"Sounds like an excellent idea," Dirk growled rather sarcastically. "No, we're not going to get killed. And no, we're not going in without a plan. What we are going to do is be decent folk about it and not lose our heads. Metaphorically or literally. That clear?" He sighed. "Look, I know it's been awhile since the trenches, but you two have to get along, okay? We've been through a lot together, and the last thing I want is for you two to rip each other's throats before we get this job underway." Thorvald nodded.
"Sounds like a plan."
Alestair grinned casually, baring his fangs in anticipation. "I can drink to that, I suppose."
"I found a connection." Lucas Freyton pounded the desk. "Between the victims. I found one!"
The police chief looked up, interested. "Oh? And what's that?"
"Gang members. They're all members of gangs, but..." the agent paused for dramatic effect before continuing. "Get this, they're not members of the same gang."
"So someone's just offing gangbangers for the fun of it?" The chief made no effort to hide the sarcasm and derision in his voice, which upset Lucas to no end.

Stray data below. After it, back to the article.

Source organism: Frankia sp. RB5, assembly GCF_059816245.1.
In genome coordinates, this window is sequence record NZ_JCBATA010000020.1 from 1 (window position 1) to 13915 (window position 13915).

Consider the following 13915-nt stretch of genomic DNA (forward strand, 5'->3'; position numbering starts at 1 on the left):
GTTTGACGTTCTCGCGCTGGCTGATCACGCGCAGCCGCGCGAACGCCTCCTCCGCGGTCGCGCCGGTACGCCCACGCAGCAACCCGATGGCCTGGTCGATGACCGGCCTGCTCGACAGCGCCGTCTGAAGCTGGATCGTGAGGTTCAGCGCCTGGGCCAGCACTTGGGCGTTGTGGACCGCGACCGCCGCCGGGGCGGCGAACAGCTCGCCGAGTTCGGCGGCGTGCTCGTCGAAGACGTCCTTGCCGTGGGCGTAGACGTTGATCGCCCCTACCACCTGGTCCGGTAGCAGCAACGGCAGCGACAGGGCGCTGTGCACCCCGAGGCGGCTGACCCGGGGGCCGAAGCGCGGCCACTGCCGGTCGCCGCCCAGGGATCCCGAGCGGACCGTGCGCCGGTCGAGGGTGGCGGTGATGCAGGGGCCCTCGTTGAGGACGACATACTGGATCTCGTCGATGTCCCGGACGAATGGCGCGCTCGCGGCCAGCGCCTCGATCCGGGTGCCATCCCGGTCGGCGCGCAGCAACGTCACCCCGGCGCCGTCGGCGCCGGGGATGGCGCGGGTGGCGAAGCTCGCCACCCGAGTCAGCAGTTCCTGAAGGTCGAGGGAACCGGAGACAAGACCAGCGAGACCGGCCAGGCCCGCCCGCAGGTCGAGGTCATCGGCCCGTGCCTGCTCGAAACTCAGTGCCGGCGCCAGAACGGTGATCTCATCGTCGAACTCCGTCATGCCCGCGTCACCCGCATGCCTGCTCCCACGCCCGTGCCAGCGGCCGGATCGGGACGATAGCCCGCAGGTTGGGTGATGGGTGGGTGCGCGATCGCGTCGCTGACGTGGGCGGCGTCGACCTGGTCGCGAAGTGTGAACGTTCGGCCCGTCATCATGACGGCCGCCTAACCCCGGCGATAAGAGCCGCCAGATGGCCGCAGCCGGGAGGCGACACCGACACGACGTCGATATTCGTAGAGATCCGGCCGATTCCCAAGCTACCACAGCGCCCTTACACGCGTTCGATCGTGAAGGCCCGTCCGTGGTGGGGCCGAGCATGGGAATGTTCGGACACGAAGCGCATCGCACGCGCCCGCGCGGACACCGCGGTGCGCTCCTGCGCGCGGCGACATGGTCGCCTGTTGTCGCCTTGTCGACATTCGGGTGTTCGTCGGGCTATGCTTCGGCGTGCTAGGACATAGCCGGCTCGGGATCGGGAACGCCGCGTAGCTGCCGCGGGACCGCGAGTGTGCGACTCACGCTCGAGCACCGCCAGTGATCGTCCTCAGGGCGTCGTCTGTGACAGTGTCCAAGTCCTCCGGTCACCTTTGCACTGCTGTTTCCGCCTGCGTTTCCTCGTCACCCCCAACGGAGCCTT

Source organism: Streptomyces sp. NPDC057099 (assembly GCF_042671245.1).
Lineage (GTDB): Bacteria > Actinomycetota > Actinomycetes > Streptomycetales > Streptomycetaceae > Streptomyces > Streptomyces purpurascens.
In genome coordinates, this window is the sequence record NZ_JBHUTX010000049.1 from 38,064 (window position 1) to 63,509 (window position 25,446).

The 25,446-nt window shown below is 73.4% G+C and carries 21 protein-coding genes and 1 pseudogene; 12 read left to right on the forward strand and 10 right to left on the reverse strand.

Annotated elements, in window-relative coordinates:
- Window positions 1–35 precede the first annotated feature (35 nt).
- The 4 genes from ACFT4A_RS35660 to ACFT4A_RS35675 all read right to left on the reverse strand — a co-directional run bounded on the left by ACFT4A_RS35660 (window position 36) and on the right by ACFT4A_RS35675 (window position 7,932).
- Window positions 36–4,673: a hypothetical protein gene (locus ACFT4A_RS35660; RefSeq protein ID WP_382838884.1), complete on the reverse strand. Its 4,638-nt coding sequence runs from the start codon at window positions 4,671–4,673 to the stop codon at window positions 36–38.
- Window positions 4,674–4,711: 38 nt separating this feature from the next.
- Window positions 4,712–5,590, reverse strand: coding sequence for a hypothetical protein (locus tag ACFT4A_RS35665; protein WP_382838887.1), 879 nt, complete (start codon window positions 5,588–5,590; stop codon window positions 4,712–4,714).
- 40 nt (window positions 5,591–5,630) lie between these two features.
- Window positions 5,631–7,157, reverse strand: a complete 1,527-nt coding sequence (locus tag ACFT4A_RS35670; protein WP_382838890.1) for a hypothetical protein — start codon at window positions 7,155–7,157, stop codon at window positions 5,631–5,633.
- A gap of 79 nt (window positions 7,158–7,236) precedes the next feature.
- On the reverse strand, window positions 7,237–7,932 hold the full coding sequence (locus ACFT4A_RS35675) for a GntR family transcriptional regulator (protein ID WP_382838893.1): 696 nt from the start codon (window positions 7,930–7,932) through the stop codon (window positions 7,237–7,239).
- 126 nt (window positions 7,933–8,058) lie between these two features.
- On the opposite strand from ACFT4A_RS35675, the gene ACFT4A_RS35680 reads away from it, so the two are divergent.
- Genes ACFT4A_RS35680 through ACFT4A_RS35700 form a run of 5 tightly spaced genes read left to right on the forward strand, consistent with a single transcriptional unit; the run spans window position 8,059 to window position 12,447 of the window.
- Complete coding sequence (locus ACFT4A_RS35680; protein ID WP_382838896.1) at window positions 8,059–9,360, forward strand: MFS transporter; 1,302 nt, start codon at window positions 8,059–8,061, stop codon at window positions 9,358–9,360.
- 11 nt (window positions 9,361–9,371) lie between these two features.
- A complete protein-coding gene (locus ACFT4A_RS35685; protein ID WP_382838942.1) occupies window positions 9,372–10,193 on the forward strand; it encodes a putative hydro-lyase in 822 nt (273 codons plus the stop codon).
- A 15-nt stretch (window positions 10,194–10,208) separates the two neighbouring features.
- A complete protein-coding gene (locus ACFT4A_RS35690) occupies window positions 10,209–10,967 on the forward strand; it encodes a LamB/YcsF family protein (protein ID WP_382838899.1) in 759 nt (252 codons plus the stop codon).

"That's exactly what's happening," The police chief said. "Unless you can find a better explanation, which I significantly doubt you can."
The agent sighed. "Well, got any gangsters in lockup we can talk to?"
"I do," the chief said, catching the reasoning. "And I have one or two who could be made to talk given the right circumstances."
"Then let's get started," he said, getting up from the table.
"Not so fast," Douglas said softly. "See, I can interrogate him, but he's a slippery jerk. So try if you want, but I can't honestly promise you'll get what you want. Or that you'll like the answers he gives you. Because if I'm honest, I wish I didn't even have to go to the sleazebag, but if you really want an answer, you have no choice."
Lucas swore. "Well, that's great. Relying on a pathological liar doesn't really sit well with me."
"Well, either we go to him or go on nothing," Douglas said. "Unless you find another talkative gangbanger."
"Fair point." And Lucas left the room.